|About Jarrid Wilson
|September 18, 1988 Inland Empire, California
|September 9, 2019 California
|Julianne Wilson April 2013 - September 2019
|Denham Wilson, Finch Wilson
|Los Angeles, California
|Pastor, Author, Founder
|Harvest Christian Fellowship
|Liberty University, Hope International University, Santiago High School
|Anthem of Hope
|Cause of Death
Jarrid Wilson, a church leader and pastor, died by suicide on September 9, 2019, at the age of 30. Tragically, he was a renowned mental health advocate who had been helping people suffering from depression, anxiety, suicidal thoughts, and other mental illnesses through faith. Wilson himself was open about his long battle with depression and suicidal thoughts. He leaves behind a grieving family and several people he affected with his work. Our Jarrid Wilson wiki celebrates his life of helping others.
Jarrid Wilson Is from California
Jarrid Wilson was born on September 18, 1988 (he would have turned 31 this month), and is a native of California. He was born and raised in the Inland Empire with his siblings.
Wilson graduated from Santiago High School in Corona in 2007 and went on to attend Hope International University in Fullerton. He acquired his bachelor’s degree in biblical studies and theology in 2011, but would get a second bachelor’s degree in the same field from Liberty University, Virginia in 2018.
Wilson lived in California, where he established his nonprofit and was associated with a local church. He was also working with California-based businesses.
While he was at Hope University, he was a store manager at a Santa Ana store. After college, he was a specialist in marketing, social media, and chief cause, for Sevenly and Faithlife.
He lived in Franklin, Tennessee for a few years, where he was a pastor at a local church. There, he was also the CEO of HYPUR Media and Cause Roast.
Wilson Founded the Mental Health Organization Anthem of Hope
Wilson and his family later returned to California where he’d been a pastor at Harvest Christian Fellowship in Riverside since 2018. But he was more active in helping others struggling with mental health.
Wilson had been open about his own struggle with depression and suicidal thoughts and how his faith helped him cope with it. He tried to help others suffering from similar mental health issues through faith-based counseling.
That’s how Anthem of Hope came to be in 2016. Wilson founded it with his wife to help people suffering from depression, anxiety, self-harm, addiction, and suicidal thoughts.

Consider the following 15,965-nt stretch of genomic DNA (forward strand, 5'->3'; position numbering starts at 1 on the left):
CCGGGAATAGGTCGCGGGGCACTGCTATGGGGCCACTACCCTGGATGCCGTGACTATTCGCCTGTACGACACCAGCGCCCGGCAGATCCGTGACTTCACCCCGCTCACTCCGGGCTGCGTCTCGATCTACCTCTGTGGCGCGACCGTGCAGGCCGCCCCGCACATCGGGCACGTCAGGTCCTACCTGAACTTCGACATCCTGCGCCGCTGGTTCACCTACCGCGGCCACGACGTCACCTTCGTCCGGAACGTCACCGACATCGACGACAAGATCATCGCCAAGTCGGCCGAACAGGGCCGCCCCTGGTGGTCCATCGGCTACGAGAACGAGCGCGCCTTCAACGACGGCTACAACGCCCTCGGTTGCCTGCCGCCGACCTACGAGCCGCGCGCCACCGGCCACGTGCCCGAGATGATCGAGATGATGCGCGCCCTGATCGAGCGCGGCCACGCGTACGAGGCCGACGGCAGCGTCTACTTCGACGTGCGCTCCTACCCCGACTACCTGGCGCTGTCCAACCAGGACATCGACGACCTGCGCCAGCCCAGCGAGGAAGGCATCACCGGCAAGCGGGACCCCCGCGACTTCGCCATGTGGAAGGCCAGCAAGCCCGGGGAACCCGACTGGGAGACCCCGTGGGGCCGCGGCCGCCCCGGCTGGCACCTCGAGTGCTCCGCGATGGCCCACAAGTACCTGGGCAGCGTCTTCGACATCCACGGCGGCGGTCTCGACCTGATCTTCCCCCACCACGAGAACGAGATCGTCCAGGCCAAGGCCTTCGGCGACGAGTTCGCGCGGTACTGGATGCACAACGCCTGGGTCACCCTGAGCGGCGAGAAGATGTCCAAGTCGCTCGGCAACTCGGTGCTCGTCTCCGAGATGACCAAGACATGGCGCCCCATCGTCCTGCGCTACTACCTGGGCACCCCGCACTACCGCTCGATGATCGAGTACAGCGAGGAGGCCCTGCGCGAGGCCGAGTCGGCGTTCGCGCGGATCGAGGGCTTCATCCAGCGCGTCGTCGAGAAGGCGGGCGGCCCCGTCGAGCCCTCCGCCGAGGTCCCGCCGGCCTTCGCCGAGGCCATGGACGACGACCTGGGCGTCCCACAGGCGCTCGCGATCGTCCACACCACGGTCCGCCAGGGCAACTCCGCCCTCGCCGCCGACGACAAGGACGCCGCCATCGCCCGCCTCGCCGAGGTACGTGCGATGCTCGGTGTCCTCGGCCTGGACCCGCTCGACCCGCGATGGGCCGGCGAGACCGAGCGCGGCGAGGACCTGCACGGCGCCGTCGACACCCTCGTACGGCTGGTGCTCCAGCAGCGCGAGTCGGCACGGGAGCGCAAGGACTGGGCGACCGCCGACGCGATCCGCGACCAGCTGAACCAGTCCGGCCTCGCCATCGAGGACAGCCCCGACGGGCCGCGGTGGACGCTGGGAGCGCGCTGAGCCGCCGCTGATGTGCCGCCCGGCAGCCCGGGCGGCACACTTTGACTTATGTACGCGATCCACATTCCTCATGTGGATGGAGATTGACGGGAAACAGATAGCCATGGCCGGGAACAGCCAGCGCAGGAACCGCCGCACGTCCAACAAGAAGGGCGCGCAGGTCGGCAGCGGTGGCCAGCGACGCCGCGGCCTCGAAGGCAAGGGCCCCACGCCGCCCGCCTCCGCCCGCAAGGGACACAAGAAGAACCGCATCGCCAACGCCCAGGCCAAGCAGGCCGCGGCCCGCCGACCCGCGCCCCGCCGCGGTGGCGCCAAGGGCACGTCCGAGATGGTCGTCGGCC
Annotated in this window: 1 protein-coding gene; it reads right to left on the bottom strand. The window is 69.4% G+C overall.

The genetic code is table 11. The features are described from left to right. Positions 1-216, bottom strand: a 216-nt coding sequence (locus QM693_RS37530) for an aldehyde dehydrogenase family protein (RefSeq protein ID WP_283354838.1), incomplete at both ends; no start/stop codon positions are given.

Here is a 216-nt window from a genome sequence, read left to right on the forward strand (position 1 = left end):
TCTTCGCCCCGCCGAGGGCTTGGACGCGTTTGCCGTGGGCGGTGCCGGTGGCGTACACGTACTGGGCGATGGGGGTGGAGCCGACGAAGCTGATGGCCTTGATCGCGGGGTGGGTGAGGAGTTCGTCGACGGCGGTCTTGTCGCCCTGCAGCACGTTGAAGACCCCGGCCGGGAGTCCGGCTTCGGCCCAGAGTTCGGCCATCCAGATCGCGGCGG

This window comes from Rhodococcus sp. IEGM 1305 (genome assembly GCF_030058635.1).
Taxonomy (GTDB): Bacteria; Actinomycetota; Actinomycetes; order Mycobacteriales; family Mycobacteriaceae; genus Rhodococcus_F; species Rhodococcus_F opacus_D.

A prolific social media user, Wilson shared his thoughts and advice on mental health and suicide in blogs and on Facebook, Instagram, and Twitter. He also shared valuable advice in speaking engagements.
Also an author, he published his last book in September 2017, titled Love Is Oxygen. A few days before his death, Wilson had posted about his book on Facebook, recalling a time when he felt suicidal.
I was sitting in my car googling painless ways to commit suicide. I was broken, lonely, and didn’t think anyone would care if I was gone.
Wilson Is Survived by His Wife and Sons
Jarrid was preaching in a church in Memphis, Tennessee when he met a local Tennessean, Julianne, who often goes by Juli. They fell in love and tied the knot on April 28, 2013. The couple was blessed with two sons, Finch (born May 21, 2015) and Denham.
Wilson is survived by Finch, Denham, Juli, along with Jarrid’s parents and siblings. The Harvest Christian Fellowship Church released a statement saying that Wilson had ended his life on the night of September 9, a day before World Suicide Prevention Day on September 10.
Juli also shared a heartbreaking tribute to her husband on Instagram. She and her sons have received an outpouring of condolences and support from people who adored Jarrid.
View this post on Instagram
Can’t sleep, so I’m watching this video over and over again . I took this on Monday evening around 7:30 pm at our son’s baseball practice. By 11:45 that night, my sweet husband was in the presence of Jesus. I love you, jarrid. I miss you beyond what my heart can stand. Thank you for loving our boys and I with the greatest passion and selfishness I’ve ever seen or felt in my entire life . I’d do anything for a hug from you right now. I keep hearing on repeat what you told me all day every single day, “gosh I frieking (how he always spelled it) love you.” Longing to be with you, longing to make you proud. The boys and I miss you so much. I frieking love you too. So much more than you could ever know. Wish I could tell you that right now. We all do .